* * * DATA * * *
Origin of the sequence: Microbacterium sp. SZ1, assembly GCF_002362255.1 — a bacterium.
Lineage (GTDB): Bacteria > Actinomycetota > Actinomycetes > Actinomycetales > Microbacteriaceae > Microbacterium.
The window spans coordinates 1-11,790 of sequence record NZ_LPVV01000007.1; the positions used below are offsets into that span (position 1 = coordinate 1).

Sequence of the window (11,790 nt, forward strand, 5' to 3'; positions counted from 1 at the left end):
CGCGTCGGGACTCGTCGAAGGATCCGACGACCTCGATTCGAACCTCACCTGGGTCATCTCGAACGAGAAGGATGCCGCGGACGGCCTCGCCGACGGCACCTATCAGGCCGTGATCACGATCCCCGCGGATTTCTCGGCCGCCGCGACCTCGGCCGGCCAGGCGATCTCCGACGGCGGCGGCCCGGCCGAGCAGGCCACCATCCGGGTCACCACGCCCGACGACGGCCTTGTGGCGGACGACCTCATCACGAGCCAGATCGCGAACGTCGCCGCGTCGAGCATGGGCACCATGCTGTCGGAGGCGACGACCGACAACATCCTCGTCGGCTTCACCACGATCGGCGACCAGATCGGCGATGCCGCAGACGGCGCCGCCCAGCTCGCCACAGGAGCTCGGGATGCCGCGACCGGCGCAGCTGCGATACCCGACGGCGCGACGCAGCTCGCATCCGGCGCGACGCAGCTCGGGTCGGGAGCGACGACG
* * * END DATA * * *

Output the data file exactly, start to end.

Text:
Origin of the sequence: Microbacterium sp. SZ1, assembly GCF_002362255.1 — a bacterium.
Lineage (GTDB): Bacteria > Actinomycetota > Actinomycetes > Actinomycetales > Microbacteriaceae > Microbacterium.
The window spans coordinates 1-11,790 of sequence record NZ_LPVV01000007.1; the positions used below are offsets into that span (position 1 = coordinate 1).

Sequence of the window (11,790 nt, forward strand, 5' to 3'; positions counted from 1 at the left end):
CGCGTCGGGACTCGTCGAAGGATCCGACGACCTCGATTCGAACCTCACCTGGGTCATCTCGAACGAGAAGGATGCCGCGGACGGCCTCGCCGACGGCACCTATCAGGCCGTGATCACGATCCCCGCGGATTTCTCGGCCGCCGCGACCTCGGCCGGCCAGGCGATCTCCGACGGCGGCGGCCCGGCCGAGCAGGCCACCATCCGGGTCACCACGCCCGACGACGGCCTTGTGGCGGACGACCTCATCACGAGCCAGATCGCGAACGTCGCCGCGTCGAGCATGGGCACCATGCTGTCGGAGGCGACGACCGACAACATCCTCGTCGGCTTCACCACGATCGGCGACCAGATCGGCGATGCCGCAGACGGCGCCGCCCAGCTCGCCACAGGAGCTCGGGATGCCGCGACCGGCGCAGCTGCGATACCCGACGGCGCGACGCAGCTCGCATCCGGCGCGACGCAGCTCGGGTCGGGAGCGACGACG